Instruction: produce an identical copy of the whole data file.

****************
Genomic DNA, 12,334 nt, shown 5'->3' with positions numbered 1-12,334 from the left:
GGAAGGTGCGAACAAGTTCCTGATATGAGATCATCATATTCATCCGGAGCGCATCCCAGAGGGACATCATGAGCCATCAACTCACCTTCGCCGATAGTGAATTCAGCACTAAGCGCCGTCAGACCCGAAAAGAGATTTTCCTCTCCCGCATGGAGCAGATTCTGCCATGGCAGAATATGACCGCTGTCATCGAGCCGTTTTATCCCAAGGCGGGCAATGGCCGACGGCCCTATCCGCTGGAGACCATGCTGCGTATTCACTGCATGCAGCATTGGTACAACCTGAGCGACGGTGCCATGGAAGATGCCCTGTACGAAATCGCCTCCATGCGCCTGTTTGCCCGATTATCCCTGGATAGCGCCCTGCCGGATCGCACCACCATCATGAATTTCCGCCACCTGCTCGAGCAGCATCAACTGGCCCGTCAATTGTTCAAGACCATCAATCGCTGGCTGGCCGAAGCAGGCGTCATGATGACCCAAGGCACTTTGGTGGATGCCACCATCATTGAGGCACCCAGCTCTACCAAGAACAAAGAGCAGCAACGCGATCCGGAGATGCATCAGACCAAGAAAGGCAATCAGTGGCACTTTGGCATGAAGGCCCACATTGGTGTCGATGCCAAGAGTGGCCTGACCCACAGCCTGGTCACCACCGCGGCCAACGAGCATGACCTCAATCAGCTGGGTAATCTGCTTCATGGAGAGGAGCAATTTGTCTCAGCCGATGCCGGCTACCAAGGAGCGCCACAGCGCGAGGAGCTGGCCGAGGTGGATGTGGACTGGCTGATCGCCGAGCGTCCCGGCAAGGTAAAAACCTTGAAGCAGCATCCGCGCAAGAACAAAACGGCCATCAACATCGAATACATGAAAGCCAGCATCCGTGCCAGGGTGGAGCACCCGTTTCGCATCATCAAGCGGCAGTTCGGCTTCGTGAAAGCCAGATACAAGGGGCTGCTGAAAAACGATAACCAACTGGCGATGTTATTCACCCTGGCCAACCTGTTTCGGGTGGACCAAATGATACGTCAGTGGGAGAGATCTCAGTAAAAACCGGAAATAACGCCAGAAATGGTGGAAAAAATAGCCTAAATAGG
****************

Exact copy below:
Genomic DNA, 12,334 nt, shown 5'->3' with positions numbered 1-12,334 from the left:
GGAAGGTGCGAACAAGTTCCTGATATGAGATCATCATATTCATCCGGAGCGCATCCCAGAGGGACATCATGAGCCATCAACTCACCTTCGCCGATAGTGAATTCAGCACTAAGCGCCGTCAGACCCGAAAAGAGATTTTCCTCTCCCGCATGGAGCAGATTCTGCCATGGCAGAATATGACCGCTGTCATCGAGCCGTTTTATCCCAAGGCGGGCAATGGCCGACGGCCCTATCCGCTGGAGACCATGCTGCGTATTCACTGCATGCAGCATTGGTACAACCTGAGCGACGGTGCCATGGAAGATGCCCTGTACGAAATCGCCTCCATGCGCCTGTTTGCCCGATTATCCCTGGATAGCGCCCTGCCGGATCGCACCACCATCATGAATTTCCGCCACCTGCTCGAGCAGCATCAACTGGCCCGTCAATTGTTCAAGACCATCAATCGCTGGCTGGCCGAAGCAGGCGTCATGATGACCCAAGGCACTTTGGTGGATGCCACCATCATTGAGGCACCCAGCTCTACCAAGAACAAAGAGCAGCAACGCGATCCGGAGATGCATCAGACCAAGAAAGGCAATCAGTGGCACTTTGGCATGAAGGCCCACATTGGTGTCGATGCCAAGAGTGGCCTGACCCACAGCCTGGTCACCACCGCGGCCAACGAGCATGACCTCAATCAGCTGGGTAATCTGCTTCATGGAGAGGAGCAATTTGTCTCAGCCGATGCCGGCTACCAAGGAGCGCCACAGCGCGAGGAGCTGGCCGAGGTGGATGTGGACTGGCTGATCGCCGAGCGTCCCGGCAAGGTAAAAACCTTGAAGCAGCATCCGCGCAAGAACAAAACGGCCATCAACATCGAATACATGAAAGCCAGCATCCGTGCCAGGGTGGAGCACCCGTTTCGCATCATCAAGCGGCAGTTCGGCTTCGTGAAAGCCAGATACAAGGGGCTGCTGAAAAACGATAACCAACTGGCGATGTTATTCACCCTGGCCAACCTGTTTCGGGTGGACCAAATGATACGTCAGTGGGAGAGATCTCAGTAAAAACCGGAAATAACGCCAGAAATGGTGGAAAAAATAGCCTAAATAGG